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Election commissioners cut short overseas trip

Mar 03. 2017
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By The Nation

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Four Election Commission (EC) members have decided to return to Thailand earlier than the original schedules following a controversy over their ongoing field trips in East Asian countries, an informed source said on Friday.

EC chairman Supachai Somcharoen and election commissioner Pravich Rattanapian are to fly from South Korea on Friday night, and commissioner Somchai Srisutthiyakorn on Saturday. 

Election commissioner Theerawat Theerarojwit is to head back from Japan on Saturday. 

However, election commissioner Boonsong Noisophon is going to fly back on Sunday, in accordance with the original schedule.

They all are to meet on Monday, with the overseas trips likely to be in the agenda.

The commissioners are accompanying participants to an EC high-level executive training course to observe election procedures in Japan and South Korea. According to the EC’s acting secretary-general Jarungwit Phumma, the Japan team observed the campaigning system while the Korea team studied development of voting machines and civic education.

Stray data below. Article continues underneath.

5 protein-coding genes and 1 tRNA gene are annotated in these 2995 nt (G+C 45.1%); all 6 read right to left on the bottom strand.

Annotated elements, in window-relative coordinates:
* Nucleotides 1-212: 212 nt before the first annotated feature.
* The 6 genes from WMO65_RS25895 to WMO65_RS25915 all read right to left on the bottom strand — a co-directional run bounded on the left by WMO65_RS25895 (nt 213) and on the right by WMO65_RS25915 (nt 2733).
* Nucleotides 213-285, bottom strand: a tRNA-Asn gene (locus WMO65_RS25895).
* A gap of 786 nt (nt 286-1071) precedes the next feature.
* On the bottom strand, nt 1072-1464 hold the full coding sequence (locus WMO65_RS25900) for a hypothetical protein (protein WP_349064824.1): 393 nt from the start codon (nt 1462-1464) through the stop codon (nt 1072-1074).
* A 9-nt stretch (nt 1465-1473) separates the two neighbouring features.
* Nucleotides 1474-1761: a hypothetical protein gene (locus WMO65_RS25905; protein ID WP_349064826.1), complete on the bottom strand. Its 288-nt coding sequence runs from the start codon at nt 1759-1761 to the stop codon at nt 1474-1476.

The trips were held amid a question among the public as to whether such overseas journeys were necessary at a time when the Kingdom has no schedules for any election.

The high-level course, active since 2009, receives annually allocated budget of Bt10.5 million from the EC fund for improvement of political parties. The organic law on political parties prohibits the use of this fund for overseas trips in the future. 

In 2015, the government ordered all bureaucratic agencies to refrain from making overseas field trips. The order, however, was effective only in that fiscal year.

Prime Minister General Prayut Chan-o-cha also said that he would let the Office of Auditor General to inspect the EC’s trips. “I always say that any field trip needs to be reported to me,” Prayut said.

In a phone call from South Korea, Jarungwit admitted that the EC did not inform the premier ahead of the trips. “But he said the trips can be done when it is necessary and as long as it is economical – an advice that we follow,” he said. 

Jarungwit said both trips were economically organised and did not cost more than Bt5 million. “The commissioners also needed to travel along, in order to honour the hosts in the hope that we got good hospitality in return,” he said.


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